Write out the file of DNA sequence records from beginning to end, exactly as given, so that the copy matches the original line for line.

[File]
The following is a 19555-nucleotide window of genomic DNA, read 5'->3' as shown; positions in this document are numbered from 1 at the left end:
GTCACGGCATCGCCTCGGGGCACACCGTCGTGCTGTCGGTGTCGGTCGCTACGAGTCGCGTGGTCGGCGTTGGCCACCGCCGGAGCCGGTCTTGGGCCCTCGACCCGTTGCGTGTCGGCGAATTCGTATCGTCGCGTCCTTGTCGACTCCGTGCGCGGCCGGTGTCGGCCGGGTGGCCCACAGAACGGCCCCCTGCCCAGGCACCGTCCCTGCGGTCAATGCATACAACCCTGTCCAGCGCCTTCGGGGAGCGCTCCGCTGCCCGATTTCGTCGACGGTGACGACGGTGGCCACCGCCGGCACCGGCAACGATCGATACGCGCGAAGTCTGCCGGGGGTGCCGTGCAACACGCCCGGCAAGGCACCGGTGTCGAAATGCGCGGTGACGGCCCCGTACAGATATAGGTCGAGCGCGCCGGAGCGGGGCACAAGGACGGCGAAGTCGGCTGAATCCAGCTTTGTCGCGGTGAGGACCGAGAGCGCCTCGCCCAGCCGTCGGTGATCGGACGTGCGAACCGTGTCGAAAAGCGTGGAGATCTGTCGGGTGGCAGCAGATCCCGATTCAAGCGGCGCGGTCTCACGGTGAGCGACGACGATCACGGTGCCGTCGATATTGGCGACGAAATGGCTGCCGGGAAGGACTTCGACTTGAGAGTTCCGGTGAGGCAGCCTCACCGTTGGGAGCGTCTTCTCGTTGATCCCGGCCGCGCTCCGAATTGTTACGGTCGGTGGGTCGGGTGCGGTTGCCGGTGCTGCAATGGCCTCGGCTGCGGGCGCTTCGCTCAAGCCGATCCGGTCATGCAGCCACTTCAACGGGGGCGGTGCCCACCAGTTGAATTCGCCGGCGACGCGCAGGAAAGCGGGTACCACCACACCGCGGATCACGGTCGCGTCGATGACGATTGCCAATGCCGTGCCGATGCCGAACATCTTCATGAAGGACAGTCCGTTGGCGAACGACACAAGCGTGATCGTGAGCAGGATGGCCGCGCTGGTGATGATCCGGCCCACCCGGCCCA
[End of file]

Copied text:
The following is a 19555-nucleotide window of genomic DNA, read 5'->3' as shown; positions in this document are numbered from 1 at the left end:
GTCACGGCATCGCCTCGGGGCACACCGTCGTGCTGTCGGTGTCGGTCGCTACGAGTCGCGTGGTCGGCGTTGGCCACCGCCGGAGCCGGTCTTGGGCCCTCGACCCGTTGCGTGTCGGCGAATTCGTATCGTCGCGTCCTTGTCGACTCCGTGCGCGGCCGGTGTCGGCCGGGTGGCCCACAGAACGGCCCCCTGCCCAGGCACCGTCCCTGCGGTCAATGCATACAACCCTGTCCAGCGCCTTCGGGGAGCGCTCCGCTGCCCGATTTCGTCGACGGTGACGACGGTGGCCACCGCCGGCACCGGCAACGATCGATACGCGCGAAGTCTGCCGGGGGTGCCGTGCAACACGCCCGGCAAGGCACCGGTGTCGAAATGCGCGGTGACGGCCCCGTACAGATATAGGTCGAGCGCGCCGGAGCGGGGCACAAGGACGGCGAAGTCGGCTGAATCCAGCTTTGTCGCGGTGAGGACCGAGAGCGCCTCGCCCAGCCGTCGGTGATCGGACGTGCGAACCGTGTCGAAAAGCGTGGAGATCTGTCGGGTGGCAGCAGATCCCGATTCAAGCGGCGCGGTCTCACGGTGAGCGACGACGATCACGGTGCCGTCGATATTGGCGACGAAATGGCTGCCGGGAAGGACTTCGACTTGAGAGTTCCGGTGAGGCAGCCTCACCGTTGGGAGCGTCTTCTCGTTGATCCCGGCCGCGCTCCGAATTGTTACGGTCGGTGGGTCGGGTGCGGTTGCCGGTGCTGCAATGGCCTCGGCTGCGGGCGCTTCGCTCAAGCCGATCCGGTCATGCAGCCACTTCAACGGGGGCGGTGCCCACCAGTTGAATTCGCCGGCGACGCGCAGGAAAGCGGGTACCACCACACCGCGGATCACGGTCGCGTCGATGACGATTGCCAATGCCGTGCCGATGCCGAACATCTTCATGAAGGACAGTCCGTTGGCGAACGACACAAGCGTGATCGTGAGCAGGATGGCCGCGCTGGTGATGATCCGGCCCACCCGGCCCA